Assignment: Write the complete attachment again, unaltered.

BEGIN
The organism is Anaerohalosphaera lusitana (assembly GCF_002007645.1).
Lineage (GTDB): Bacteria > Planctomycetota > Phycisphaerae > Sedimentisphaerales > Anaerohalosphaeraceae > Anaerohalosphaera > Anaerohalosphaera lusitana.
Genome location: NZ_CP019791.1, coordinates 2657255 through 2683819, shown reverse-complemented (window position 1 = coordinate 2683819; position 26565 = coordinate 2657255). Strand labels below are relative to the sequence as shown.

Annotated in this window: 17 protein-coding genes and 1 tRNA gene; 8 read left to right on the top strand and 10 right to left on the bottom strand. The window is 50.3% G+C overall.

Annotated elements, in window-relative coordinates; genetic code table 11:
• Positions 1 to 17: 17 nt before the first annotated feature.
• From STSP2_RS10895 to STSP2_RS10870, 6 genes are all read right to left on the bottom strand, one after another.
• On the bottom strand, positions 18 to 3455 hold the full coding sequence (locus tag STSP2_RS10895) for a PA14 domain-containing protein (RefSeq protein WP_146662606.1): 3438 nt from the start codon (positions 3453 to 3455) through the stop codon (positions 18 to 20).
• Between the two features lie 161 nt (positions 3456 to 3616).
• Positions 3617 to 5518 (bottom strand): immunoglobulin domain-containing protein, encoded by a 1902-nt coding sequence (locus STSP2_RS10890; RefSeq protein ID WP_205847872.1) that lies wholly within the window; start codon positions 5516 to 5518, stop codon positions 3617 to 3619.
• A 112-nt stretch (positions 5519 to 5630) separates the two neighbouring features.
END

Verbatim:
The organism is Anaerohalosphaera lusitana (assembly GCF_002007645.1).
Lineage (GTDB): Bacteria > Planctomycetota > Phycisphaerae > Sedimentisphaerales > Anaerohalosphaeraceae > Anaerohalosphaera > Anaerohalosphaera lusitana.
Genome location: NZ_CP019791.1, coordinates 2657255 through 2683819, shown reverse-complemented (window position 1 = coordinate 2683819; position 26565 = coordinate 2657255). Strand labels below are relative to the sequence as shown.

Annotated in this window: 17 protein-coding genes and 1 tRNA gene; 8 read left to right on the top strand and 10 right to left on the bottom strand. The window is 50.3% G+C overall.

Annotated elements, in window-relative coordinates; genetic code table 11:
• Positions 1 to 17: 17 nt before the first annotated feature.
• From STSP2_RS10895 to STSP2_RS10870, 6 genes are all read right to left on the bottom strand, one after another.
• On the bottom strand, positions 18 to 3455 hold the full coding sequence (locus tag STSP2_RS10895) for a PA14 domain-containing protein (RefSeq protein WP_146662606.1): 3438 nt from the start codon (positions 3453 to 3455) through the stop codon (positions 18 to 20).
• Between the two features lie 161 nt (positions 3456 to 3616).
• Positions 3617 to 5518 (bottom strand): immunoglobulin domain-containing protein, encoded by a 1902-nt coding sequence (locus STSP2_RS10890; RefSeq protein ID WP_205847872.1) that lies wholly within the window; start codon positions 5516 to 5518, stop codon positions 3617 to 3619.
• A 112-nt stretch (positions 5519 to 5630) separates the two neighbouring features.